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Friday, June 5, 2009


Snipped from a short article on hummingbirds…

…moths are often mistaken for hummingbirds, or hummingbirds mistaken for insects. A Taino Native American legend held that hummingbirds were originally flies, but the Sun Father transformed them into birds. This Caribbean tribe considered the hummingbird the spreader of life on the planet, owing to the hummingbirds’ role as pollinators as they drink from one flower, inadvertently collect and deliver pollen as they poke their bills into blossoms to feed.

To bring more hummingbirds to your garden, consider the following flower facts: Hummingbirds eat insects, but also feed on flower nectar. In seeking nectar, hummingbirds don’t rely on their sense of smell, but instead, their vision. When their immovable eyes spot the color red, they make a bee line. As any hiker who has worn a red bandana or hat knows, hummingbirds investigate anything red . That’s why hummingbird feeders are usually made of red plastic and some hummingbird nectar is dyed red.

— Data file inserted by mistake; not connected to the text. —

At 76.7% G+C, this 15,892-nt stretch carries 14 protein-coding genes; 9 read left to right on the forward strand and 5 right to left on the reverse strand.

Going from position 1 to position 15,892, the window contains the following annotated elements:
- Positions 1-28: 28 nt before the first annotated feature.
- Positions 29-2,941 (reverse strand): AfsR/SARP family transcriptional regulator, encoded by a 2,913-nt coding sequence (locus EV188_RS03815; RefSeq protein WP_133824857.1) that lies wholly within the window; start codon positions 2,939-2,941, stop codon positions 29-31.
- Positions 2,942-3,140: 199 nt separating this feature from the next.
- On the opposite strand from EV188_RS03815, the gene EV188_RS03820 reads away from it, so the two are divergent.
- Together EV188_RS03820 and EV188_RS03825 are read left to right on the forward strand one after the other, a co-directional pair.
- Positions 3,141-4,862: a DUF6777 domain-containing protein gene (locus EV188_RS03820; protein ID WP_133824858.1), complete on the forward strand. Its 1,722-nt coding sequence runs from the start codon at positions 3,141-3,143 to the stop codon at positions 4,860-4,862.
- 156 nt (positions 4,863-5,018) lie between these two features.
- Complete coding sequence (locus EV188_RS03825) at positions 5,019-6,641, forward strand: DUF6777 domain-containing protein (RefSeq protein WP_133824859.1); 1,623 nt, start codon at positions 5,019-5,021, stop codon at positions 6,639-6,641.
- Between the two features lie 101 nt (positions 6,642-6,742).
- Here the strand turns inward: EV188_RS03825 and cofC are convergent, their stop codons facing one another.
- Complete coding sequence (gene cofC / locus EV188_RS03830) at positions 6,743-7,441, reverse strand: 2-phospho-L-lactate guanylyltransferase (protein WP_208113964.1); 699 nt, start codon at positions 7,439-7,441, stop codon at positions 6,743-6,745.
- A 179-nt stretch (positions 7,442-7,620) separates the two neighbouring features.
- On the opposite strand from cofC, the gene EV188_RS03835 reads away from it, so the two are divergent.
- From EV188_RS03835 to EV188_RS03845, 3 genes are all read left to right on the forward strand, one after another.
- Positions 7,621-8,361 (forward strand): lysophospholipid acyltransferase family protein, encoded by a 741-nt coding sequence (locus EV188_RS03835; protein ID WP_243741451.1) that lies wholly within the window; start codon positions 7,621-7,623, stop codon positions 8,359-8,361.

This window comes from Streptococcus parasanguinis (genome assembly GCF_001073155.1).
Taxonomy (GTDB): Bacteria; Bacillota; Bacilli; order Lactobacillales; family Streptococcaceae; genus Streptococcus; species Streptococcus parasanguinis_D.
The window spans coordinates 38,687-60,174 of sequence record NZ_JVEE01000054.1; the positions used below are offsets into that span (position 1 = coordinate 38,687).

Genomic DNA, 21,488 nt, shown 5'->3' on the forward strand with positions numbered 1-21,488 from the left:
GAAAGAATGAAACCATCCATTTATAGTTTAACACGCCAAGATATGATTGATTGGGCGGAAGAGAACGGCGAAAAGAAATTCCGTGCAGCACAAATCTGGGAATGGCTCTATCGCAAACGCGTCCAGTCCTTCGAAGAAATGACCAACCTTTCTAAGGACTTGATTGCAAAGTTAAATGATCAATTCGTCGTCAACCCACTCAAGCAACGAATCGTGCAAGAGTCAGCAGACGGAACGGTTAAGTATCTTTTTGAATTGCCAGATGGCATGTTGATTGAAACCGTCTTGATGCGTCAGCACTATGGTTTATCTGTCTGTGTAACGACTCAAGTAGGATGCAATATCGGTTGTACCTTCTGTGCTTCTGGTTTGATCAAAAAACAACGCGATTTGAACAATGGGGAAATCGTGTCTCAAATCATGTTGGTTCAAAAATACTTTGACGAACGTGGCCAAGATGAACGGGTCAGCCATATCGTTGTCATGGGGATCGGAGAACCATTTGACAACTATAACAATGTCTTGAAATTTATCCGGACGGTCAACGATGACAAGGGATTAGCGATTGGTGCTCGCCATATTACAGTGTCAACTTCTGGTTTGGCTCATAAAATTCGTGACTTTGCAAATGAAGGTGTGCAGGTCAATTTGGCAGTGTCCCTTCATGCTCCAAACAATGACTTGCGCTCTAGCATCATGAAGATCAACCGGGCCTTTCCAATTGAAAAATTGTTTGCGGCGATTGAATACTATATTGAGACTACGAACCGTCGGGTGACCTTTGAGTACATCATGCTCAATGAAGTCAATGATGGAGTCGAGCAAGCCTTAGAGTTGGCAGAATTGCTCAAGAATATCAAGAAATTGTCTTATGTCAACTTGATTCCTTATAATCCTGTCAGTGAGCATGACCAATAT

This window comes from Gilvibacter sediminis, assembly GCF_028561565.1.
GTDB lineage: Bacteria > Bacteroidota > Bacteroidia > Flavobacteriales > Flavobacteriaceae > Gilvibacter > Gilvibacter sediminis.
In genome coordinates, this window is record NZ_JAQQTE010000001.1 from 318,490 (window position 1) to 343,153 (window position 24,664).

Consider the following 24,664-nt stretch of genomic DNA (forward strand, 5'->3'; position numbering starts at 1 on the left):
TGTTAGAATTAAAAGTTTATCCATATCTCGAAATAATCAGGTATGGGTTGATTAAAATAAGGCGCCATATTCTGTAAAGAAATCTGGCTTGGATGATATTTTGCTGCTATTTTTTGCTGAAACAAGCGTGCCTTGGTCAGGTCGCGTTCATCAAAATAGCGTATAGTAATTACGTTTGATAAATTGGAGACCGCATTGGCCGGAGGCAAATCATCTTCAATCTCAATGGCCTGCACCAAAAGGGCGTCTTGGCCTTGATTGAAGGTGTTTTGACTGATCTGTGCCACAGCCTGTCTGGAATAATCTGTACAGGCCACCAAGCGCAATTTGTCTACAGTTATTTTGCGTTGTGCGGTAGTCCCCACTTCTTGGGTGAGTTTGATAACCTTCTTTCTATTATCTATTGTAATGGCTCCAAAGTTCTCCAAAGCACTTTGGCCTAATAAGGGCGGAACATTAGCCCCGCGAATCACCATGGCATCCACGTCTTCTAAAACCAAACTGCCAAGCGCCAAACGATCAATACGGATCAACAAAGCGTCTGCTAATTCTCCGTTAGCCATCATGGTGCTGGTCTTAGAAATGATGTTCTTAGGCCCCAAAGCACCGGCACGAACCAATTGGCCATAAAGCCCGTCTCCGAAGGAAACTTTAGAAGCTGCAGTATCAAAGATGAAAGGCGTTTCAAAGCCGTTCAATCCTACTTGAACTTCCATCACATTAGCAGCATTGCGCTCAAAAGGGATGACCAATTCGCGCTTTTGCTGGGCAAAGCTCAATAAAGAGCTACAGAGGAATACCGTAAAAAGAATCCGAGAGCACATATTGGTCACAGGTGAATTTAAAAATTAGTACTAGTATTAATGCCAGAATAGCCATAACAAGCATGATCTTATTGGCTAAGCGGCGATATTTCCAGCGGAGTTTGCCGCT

Even hanging red ribbons front trees and shrubs or running a mister can also lure hummingbirds. Naturally, red flowers attract hummingbirds. According to Sunset Western Gardens, the following plants can bring hummingbirds to your landscape:

Alcea rosea (hollyhock)
Aquilegia (columbine)
Asclepias tuberosa (butterfly weed)
Clarkia (annual)
Cleome hasslerana (spider flower/annual)
Digitalis (foxglove)
Lobelia cardinalis (cardinal flower)
Monarda (bee balm)
Veronica (speedwell)
Zinnia (annual)
Buddleia (butterfly bush)

More information here.